In December 2019, an unexplained outbreak of pneumonic cases emerged from Wuhan, Hubei Province China. The disease was confirmed to be caused by the novel coronavirus, severe acute respiratory syndrome coronavirus 2 (SARS-CoV-2) (Li X et al. 2020; Zhu et al. 2020). The infection spread rapidly, and in March 2020 the World Health Organisation (WHO) declared the disease a world-wide pandemic (WHO 2020).
SARS-CoV-2 infection has been reported to produce symptoms ranging from asymptomatic disease or mild cough to fatal acute respiratory distress syndrome (ARDS), severe pneumonia, multiple organ failure and death (Huang et al. 2020). Recent reports have described neurological involvement in COVID-19, affecting the central nervous system (CNS), peripheral nervous system (PNS) and muscle, as well as causing olfactory dysfunction (Asadi-Pooya & Simani 2020; Mao et al. 2020). Incidences of: Guillain-Barre syndrome, Miller-Fisher syndrome, large vessel stroke and isolated cranial neuropathies have recently been reported in the setting of confirmed SARS-CoV-2 infection (Belghmaidi et al. 2020; Ben-David et al. 2020; Dinkin et al. 2020; Falcone et al. 2020; Faucher et al. 2020; Gutiérrez-Ortiz et al. 2020; Oxley et al. 2020; Toscano et al. 2020). To date, there are few case reports describing isolated cranial nerve palsies. This case report aims to expand upon the current literature, suggest possible infection mechanisms for post-viral neuropathies in the context of COVID-19, and highlight the value of the Orthoptist in managing these patients.
In October 2020, a 69-year-old Caucasian female developed acute, binocular, horizontal diplopia eight days after testing positive for SARS-CoV-2 infection. A non-smoker with no known generalised hypertension or diabetes, her only medications were Bimatoprost, (Lumigan) taken one drop into both eyes daily for ocular hypertension, and Sertraline. She reported no history of childhood strabismus. Interestingly, the patient reported a similar episode of diplopia subsequent to flu eight years ago. This resolved spontaneously. No medical records were available of this previous episode as no ophthalmological assessment was carried out at the time.
The patient reported no headache, fever or respiratory symptoms. Anosmia was her sole symptom of COVID-19 infection. The patient was reviewed by the Orthoptist. Ocular motility examination revealed a -1 under action of the left lateral rectus on laevoversion. Alternate prism cover test for distance fixation at 6 m measured a left esotropia of 10Δ in primary position, 7Δ left esotropia on dextroversion and 18Δ left esotropia on laevoversion. The patient reported diplopia in primary position, dextroversion and laevoversion at 6 m. Alternate cover test at 1/3 m revealed a slight esophoria with delayed recovery, this measured 10Δ esophoria. These findings are consistent with left abducens nerve palsy. Her best corrected visual acuity was normal; it measured –0.100 (6/4.8) in the right eye and 0.020 (6/6-1) in the left eye on the ETDRS (Early Treatment Diabetic Retinopathy Study) chart at 4 m (WHO 2019). Pupils were equal and reactive to light. There was no afferent pupillary defect. An eight-dioptre base out Fresnel prism was fitted to the patient’s glasses to relieve diplopia. The patient was also reviewed by an Ophthalmologist in the Emergency Eye Centre. No further investigations were ordered.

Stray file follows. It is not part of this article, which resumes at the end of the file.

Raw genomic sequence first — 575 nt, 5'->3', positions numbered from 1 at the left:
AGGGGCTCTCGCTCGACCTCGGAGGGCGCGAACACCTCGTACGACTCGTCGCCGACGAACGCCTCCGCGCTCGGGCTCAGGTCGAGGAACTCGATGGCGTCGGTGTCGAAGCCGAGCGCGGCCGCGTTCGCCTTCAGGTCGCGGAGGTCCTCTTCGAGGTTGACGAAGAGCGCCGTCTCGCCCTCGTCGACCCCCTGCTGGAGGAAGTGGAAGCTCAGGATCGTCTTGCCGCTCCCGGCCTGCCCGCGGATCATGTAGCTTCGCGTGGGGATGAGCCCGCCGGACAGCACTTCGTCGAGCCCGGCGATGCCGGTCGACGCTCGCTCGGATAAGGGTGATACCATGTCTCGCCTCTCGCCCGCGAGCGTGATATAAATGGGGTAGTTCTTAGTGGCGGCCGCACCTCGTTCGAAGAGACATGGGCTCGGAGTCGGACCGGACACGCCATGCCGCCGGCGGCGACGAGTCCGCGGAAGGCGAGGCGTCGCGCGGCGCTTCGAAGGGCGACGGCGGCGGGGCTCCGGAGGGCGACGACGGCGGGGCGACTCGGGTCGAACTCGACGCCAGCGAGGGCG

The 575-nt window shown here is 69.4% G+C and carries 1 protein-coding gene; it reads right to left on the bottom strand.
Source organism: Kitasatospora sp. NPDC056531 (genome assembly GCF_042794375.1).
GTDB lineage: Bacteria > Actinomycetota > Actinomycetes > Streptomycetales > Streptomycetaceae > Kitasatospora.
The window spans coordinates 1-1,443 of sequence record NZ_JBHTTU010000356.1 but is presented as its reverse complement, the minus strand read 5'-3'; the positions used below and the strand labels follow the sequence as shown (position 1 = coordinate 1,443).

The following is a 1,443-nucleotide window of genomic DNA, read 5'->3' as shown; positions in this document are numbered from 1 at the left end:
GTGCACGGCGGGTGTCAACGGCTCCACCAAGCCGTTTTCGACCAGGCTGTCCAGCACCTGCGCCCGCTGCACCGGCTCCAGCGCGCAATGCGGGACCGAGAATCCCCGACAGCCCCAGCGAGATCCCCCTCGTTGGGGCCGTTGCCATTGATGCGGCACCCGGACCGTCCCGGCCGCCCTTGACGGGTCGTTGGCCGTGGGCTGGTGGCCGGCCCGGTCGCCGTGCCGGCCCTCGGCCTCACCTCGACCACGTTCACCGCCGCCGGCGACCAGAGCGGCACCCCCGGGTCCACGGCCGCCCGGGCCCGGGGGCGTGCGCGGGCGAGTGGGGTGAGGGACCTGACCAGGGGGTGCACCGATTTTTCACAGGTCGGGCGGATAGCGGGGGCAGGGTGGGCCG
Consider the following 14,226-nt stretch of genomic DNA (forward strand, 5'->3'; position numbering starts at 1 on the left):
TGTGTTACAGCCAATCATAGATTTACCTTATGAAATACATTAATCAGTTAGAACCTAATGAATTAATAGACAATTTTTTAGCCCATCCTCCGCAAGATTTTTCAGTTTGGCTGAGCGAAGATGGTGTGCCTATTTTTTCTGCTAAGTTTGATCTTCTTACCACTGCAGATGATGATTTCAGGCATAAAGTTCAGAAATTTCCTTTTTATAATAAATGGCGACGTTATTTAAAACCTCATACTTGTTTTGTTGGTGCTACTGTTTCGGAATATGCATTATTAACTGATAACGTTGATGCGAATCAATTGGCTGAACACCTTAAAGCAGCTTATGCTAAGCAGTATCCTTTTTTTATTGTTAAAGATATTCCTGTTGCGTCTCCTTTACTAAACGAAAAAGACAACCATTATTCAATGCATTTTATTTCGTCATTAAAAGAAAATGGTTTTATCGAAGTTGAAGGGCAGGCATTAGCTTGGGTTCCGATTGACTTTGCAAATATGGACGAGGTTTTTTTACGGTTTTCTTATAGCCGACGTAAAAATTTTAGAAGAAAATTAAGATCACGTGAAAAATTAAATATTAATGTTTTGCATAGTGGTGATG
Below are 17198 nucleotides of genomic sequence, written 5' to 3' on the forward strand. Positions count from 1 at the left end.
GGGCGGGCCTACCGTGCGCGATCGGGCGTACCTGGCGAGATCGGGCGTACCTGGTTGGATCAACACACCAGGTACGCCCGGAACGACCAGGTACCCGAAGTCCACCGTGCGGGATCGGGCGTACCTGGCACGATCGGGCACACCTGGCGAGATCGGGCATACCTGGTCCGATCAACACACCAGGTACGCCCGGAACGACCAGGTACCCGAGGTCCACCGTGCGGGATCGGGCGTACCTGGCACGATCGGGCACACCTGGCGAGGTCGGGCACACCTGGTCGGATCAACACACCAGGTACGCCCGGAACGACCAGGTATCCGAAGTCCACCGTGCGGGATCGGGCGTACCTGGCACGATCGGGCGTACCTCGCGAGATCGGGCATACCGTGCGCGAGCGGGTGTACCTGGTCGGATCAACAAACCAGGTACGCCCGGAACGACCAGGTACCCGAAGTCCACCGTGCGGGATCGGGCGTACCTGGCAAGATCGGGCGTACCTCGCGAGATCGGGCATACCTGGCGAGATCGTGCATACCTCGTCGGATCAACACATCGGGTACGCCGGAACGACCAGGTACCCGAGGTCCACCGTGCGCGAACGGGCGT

The patient was assessed by the Orthoptist 5 weeks later. Left abducens nerve palsy had completely resolved. She reported no diplopia in any gaze position. The patient reported complete resolution of diplopia within 3.5 weeks of onset. Ocular motility was full. Alternate prism cover test for distance fixation at 6 m measured no deviation in primary position, 3Δ esophoria on dextroversion and 2Δ esophoria on laevoversion. Alternate cover test revealed a slight exophoria at 1/3 m with good recovery, this measured 4Δ exophoria. BSV responses for near and distance were recorded using the ‘Worth 4 dot test’. This case has demonstrated the value of the Orthoptist in relieving symptomatic diplopia and advising on prognosis for recovery in post-viral neuropathies.